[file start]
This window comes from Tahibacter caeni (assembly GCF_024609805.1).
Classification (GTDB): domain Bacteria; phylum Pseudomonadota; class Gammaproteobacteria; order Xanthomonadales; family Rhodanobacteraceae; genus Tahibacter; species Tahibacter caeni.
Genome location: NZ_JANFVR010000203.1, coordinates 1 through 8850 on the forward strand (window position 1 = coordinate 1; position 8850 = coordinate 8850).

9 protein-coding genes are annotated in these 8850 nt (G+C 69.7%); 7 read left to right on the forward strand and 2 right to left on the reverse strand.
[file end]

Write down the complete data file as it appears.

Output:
This window comes from Tahibacter caeni (assembly GCF_024609805.1).
Classification (GTDB): domain Bacteria; phylum Pseudomonadota; class Gammaproteobacteria; order Xanthomonadales; family Rhodanobacteraceae; genus Tahibacter; species Tahibacter caeni.
Genome location: NZ_JANFVR010000203.1, coordinates 1 through 8850 on the forward strand (window position 1 = coordinate 1; position 8850 = coordinate 8850).

9 protein-coding genes are annotated in these 8850 nt (G+C 69.7%); 7 read left to right on the forward strand and 2 right to left on the reverse strand.